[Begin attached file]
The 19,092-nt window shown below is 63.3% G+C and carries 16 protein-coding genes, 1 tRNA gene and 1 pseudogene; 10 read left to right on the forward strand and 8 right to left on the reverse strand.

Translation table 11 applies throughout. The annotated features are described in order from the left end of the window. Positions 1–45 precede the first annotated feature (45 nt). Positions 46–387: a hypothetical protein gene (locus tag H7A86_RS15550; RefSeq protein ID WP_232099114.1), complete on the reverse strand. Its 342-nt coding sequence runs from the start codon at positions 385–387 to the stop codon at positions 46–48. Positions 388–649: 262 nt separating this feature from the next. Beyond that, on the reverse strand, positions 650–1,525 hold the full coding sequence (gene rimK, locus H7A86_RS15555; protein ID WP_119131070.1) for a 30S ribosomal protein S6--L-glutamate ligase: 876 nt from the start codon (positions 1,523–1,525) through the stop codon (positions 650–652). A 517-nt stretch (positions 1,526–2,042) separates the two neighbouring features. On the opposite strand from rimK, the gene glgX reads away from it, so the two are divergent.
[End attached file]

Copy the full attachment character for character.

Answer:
The 19,092-nt window shown below is 63.3% G+C and carries 16 protein-coding genes, 1 tRNA gene and 1 pseudogene; 10 read left to right on the forward strand and 8 right to left on the reverse strand.

Translation table 11 applies throughout. The annotated features are described in order from the left end of the window. Positions 1–45 precede the first annotated feature (45 nt). Positions 46–387: a hypothetical protein gene (locus tag H7A86_RS15550; RefSeq protein ID WP_232099114.1), complete on the reverse strand. Its 342-nt coding sequence runs from the start codon at positions 385–387 to the stop codon at positions 46–48. Positions 388–649: 262 nt separating this feature from the next. Beyond that, on the reverse strand, positions 650–1,525 hold the full coding sequence (gene rimK, locus H7A86_RS15555; protein ID WP_119131070.1) for a 30S ribosomal protein S6--L-glutamate ligase: 876 nt from the start codon (positions 1,523–1,525) through the stop codon (positions 650–652). A 517-nt stretch (positions 1,526–2,042) separates the two neighbouring features. On the opposite strand from rimK, the gene glgX reads away from it, so the two are divergent.